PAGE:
Last season, we decided to honor an oft-overlooked batter in baseball’s batting lineups — the two-hole. Lead-off hitters and power hitters are well-known, but the person batting second is just as important, if not more so, than other batters. He is the link between the typically speedy, contact-hitting lead-off hitter and the big muscles batting third, fourth and fifth. The number-two guy sets the table; moving over runners when he needs to and getting on base to help pad the RBI numbers for the power guys.
While that article last season did not flood our site with hits, we do see regular traffic and interest in the top batters in the two-hole. So we decided to go ahead and examine the same type of hitters over the 2010 season.
For full disclosure, we only examined one batter from each of the 30 MLB teams. To choose that player, we chose the player who batted second in a plurality of his team’s games. So, while Shin-soo Choo had a better batting average while in the two-hole, Asdrubal Cabrera batted second in more games. Additionally, we did not look at some stats such as stolen bases, total base, or sabermetric measures such as isolated power.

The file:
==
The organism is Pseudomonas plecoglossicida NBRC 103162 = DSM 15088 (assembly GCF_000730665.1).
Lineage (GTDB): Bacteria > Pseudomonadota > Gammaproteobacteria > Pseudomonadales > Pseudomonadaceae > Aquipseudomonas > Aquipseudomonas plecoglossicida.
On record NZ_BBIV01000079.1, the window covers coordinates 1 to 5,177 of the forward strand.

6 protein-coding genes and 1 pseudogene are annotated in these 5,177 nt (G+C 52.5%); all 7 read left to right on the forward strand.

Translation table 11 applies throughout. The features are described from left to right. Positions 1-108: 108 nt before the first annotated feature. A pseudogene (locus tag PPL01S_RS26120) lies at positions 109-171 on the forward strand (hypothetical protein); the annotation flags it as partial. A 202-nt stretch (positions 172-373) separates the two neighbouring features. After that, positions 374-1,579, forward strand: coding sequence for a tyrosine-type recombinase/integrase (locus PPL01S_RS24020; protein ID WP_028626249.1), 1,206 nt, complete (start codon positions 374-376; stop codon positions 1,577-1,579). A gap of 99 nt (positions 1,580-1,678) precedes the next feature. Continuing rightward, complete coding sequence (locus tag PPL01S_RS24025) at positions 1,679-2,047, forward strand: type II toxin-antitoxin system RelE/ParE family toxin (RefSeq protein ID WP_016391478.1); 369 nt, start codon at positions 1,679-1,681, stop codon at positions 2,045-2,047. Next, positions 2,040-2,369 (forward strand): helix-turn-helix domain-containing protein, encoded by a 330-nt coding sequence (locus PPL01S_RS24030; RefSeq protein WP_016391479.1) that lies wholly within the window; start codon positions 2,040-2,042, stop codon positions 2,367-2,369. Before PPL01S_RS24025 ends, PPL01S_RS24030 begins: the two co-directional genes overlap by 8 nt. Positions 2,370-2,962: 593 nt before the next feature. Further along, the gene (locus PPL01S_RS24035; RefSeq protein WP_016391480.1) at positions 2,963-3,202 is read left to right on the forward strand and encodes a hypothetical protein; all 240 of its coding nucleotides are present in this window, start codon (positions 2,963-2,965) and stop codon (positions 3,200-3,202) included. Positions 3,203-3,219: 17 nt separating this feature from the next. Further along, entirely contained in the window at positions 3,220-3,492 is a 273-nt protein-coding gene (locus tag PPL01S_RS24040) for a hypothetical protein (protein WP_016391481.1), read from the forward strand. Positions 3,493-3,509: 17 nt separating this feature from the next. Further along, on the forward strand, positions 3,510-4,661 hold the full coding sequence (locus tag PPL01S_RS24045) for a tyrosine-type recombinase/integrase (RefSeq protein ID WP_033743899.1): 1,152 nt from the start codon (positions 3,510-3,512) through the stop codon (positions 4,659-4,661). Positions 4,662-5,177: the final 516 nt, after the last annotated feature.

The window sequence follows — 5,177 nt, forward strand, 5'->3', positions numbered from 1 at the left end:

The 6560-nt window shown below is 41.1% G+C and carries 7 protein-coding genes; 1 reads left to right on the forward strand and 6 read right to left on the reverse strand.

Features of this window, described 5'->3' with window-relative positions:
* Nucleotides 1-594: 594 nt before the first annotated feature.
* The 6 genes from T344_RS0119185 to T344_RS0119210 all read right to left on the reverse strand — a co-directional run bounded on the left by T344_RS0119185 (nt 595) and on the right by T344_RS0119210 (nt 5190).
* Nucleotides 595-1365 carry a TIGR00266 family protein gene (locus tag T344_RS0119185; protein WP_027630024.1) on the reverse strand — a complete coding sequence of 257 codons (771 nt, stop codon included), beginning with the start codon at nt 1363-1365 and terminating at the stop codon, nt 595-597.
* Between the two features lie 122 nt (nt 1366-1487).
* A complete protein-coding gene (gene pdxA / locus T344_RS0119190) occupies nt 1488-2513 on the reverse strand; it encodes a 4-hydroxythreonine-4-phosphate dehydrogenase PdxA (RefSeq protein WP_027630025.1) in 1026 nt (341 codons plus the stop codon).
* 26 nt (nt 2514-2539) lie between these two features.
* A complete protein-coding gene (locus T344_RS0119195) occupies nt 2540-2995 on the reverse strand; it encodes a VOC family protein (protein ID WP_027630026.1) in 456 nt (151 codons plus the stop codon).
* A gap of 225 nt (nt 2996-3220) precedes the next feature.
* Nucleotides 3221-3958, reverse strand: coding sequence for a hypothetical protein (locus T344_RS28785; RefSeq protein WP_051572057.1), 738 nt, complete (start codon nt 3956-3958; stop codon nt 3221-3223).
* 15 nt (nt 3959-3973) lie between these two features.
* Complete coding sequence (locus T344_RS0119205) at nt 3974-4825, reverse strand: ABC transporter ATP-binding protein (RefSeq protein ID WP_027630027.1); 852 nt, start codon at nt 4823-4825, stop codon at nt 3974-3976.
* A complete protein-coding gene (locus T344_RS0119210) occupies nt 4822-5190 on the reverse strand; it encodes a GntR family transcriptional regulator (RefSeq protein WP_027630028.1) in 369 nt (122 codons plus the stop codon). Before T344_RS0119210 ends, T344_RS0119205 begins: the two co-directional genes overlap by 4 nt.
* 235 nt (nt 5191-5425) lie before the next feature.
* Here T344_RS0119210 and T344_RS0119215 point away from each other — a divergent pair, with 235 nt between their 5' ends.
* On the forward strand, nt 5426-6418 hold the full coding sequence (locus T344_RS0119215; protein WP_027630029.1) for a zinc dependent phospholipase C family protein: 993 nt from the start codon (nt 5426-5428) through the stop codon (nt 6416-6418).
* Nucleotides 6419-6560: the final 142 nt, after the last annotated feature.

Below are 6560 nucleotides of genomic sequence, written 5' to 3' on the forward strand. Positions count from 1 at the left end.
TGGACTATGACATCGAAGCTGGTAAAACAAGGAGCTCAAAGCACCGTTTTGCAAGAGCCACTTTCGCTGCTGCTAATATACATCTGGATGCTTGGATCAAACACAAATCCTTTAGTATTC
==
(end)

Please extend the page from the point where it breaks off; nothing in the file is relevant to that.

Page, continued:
Now, before we list the top five from each League, here is a look at the top players based on statistics.
American League (players)
- Batting Average: Nick Markakis, Baltimore (.316)
- Doubles: Dustin Pedroia, Boston (12.45 at bats per double)
- Triples:Carl Crawford, Tampa Bay (58.29 at bats per triple)
- Home Runs: Nick Swisher, New York Yankees (19.7 at bats per HR)
- RBIs: Carl Crawford, Tampa Bay (7.03 at bats per RBI)
- Runs Created: Carl Crawford, Tampa Bay (6.61 per 27 outs)
- On-Base Percentage: Daric Barton, Oakland (.402)
- Strike Outs: Jason Kendall, Kansas City (9.54 at bats per Ks)
- Walks: Daric Barton, Oakland (1.16 walks per strikeout)
National League (players)
- Batting Average: Kelly Johnson, Arizona (.343)
- Doubles: Angel Pagan, New York Mets (12.82 at bats per double)
- Triples: Kelly Johnson, Arizona (33.2 at bats per triple)
- Home Runs: Matt Kemp, Los Angeles Dodgers (13.92 at bats per HR)
- RBIs: Matt Kemp, Los Angeles Dodgers (5.06 at bats per RBI)
- Runs Created: Kelly Johnson, Arizona (8.52 per 27 outs)
- On-Base Percentage: Kelly Johnson, Arizona (.409)
- Strike Outs: Jeff Keppinger, Houston (14.26 at bats per Ks)
- Walks: Jeff Keppinger, Houston (1.37 walks per strikeout)
American League (teams)
- Batting Average: Texas Rangers (.287)
- Doubles: Los Angeles Angels (47)
- Triples: Minnesota Twins and Tampa Bay Rays (8)
- Home Runs: Toronto Blue Jays (30)
- RBIs: Texas Rangers (99)
- Runs Created: Oakland Athletics (6.16 per 27 outs)
- On-Base Percentage: Oakland Athletics (.396)
- Strike Outs: Kansas City Royals (82)
- Walks: Oakland Athletics (115)
National League (teams)